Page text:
This morning’s news that Boies Schiller is making a mockery of the Cravath bonus scale simply reinforces the prevailing view (pace David Lat) around here that the 2011 Cravath bonus scale is fundamentally unfair.
Agreeing on this point is former Kirkland & Ellis partner Steven Harper (whose apparent pro-associate stance may make him a sort of Biglaw apostate). As Harper points out, “equity partner profit trees have resumed their growth to the sky. As the economy struggled, Cravath’s average partner profits increased to $2.7 million in 2009 and to $3.17 million in 2010 … That’s not ‘treading water.’ It’s returning to 2007 profit levels — the height of ‘amazing’ boom years that most observers had declared gone forever. Watch for 2011 profits to be even higher.”
And yet associate bonuses remain stagnant at 2009 levels. Furthermore, as ATL commenter “The Cravath Cut” is so fond of noting, when viewed as a percentage of profits, bonuses appear especially measly, at least from the associate p.o.v. (The current $7,500 market rate for first-years is just 0.23% of Cravath’s profits per partner. Back in 2007, first-year bonuses equalled 1.36%.) Despite these numbers, if history has taught us anything, it is that
you can kill anyone Biglaw’s rank and file will follow Cravath’s lead.
Cravath is among the most profitable firms in the world. We thought it would be interesting to see what the implications of matching Cravath are for those firms with much lower profit margins. Which firms’ partners willingly take the biggest hit by keeping up? Are these firms arguably more “generous”? After the jump, check out those firms that pay the largest percentage of PPP in bonuses.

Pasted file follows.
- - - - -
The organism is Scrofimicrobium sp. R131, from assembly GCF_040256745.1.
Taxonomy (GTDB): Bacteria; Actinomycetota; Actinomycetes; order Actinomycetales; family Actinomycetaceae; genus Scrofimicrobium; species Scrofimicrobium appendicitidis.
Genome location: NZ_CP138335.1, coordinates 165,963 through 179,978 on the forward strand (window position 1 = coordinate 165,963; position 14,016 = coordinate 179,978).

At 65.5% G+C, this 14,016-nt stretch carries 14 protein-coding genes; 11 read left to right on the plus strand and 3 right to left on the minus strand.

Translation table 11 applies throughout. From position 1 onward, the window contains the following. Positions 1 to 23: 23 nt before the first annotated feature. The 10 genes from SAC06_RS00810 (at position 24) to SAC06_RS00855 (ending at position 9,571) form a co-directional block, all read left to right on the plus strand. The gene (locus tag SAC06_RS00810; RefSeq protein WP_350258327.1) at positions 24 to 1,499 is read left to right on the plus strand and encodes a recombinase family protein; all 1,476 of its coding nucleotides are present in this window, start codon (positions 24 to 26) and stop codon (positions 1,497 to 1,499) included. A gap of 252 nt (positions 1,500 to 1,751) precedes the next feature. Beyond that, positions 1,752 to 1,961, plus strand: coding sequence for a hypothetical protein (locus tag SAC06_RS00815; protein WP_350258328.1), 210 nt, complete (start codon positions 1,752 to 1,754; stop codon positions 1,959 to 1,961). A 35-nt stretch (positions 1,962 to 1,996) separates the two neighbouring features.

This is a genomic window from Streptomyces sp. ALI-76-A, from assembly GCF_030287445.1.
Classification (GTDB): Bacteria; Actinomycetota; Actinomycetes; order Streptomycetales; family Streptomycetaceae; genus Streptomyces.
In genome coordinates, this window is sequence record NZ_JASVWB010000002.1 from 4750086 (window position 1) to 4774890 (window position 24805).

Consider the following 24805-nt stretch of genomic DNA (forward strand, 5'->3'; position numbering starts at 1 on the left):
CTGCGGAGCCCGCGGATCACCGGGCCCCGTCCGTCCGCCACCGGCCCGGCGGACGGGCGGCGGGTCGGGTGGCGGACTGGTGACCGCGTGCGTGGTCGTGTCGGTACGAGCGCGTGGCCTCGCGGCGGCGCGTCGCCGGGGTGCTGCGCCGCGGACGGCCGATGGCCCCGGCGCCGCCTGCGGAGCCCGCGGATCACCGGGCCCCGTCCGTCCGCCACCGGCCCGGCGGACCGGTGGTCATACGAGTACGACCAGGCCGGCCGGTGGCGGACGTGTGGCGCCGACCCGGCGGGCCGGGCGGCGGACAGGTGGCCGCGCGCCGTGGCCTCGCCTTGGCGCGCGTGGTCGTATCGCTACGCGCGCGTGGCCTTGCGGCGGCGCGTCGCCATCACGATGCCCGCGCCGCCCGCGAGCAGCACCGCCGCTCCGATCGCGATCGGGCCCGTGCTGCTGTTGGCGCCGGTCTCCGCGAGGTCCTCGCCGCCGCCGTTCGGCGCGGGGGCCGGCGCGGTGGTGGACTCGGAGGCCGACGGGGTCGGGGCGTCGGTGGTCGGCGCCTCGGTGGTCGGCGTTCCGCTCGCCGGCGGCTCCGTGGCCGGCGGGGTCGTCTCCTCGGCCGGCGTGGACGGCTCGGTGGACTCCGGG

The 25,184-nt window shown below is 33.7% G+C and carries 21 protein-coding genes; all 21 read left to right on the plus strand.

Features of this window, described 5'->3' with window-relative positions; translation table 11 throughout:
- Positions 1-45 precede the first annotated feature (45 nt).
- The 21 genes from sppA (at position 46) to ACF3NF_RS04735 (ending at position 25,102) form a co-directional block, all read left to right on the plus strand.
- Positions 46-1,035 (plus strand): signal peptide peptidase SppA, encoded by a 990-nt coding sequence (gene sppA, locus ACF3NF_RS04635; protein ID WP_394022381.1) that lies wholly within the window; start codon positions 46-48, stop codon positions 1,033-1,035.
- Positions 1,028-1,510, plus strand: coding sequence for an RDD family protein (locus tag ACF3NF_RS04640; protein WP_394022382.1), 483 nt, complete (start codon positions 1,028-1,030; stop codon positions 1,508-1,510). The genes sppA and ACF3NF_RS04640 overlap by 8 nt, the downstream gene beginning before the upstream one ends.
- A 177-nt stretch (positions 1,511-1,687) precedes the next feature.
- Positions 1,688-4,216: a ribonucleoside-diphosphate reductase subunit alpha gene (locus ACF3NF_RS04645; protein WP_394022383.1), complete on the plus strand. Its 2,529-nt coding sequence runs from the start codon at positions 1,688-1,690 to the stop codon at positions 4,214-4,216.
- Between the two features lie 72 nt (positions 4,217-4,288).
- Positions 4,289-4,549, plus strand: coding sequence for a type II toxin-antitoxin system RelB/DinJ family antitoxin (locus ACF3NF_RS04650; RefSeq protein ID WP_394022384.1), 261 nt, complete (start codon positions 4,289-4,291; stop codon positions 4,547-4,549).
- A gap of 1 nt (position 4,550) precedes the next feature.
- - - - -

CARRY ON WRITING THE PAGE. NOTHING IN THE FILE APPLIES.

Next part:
Please note that we considered only those firms with transparent lockstep (or nearly so) bonus scales. We’ve left out many firms with merit-based (or simply opaque) compensation formulas. The “score” is simply last year’s first-year bonus amount (including the 2011 spring bonuses) expressed as a percentage of the firm’s PPP. Also, obviously, we’ve made the assumption that the firms will repeat their behavior from last year and again pay “market” bonuses.
There are at least two ways of looking at this group. The partners are (a) willing to share the wealth with the associates and/or (b) so keen on retaining membership (or the appearance of membership) among Biglaw’s elite that they make dubious business decisions. Are these interpretations mutually exclusive?
In any event, here are the Top 10 in our “Partner Generosity Rankings” (or, alternatively, the “Irrational Wannabe Rankings”):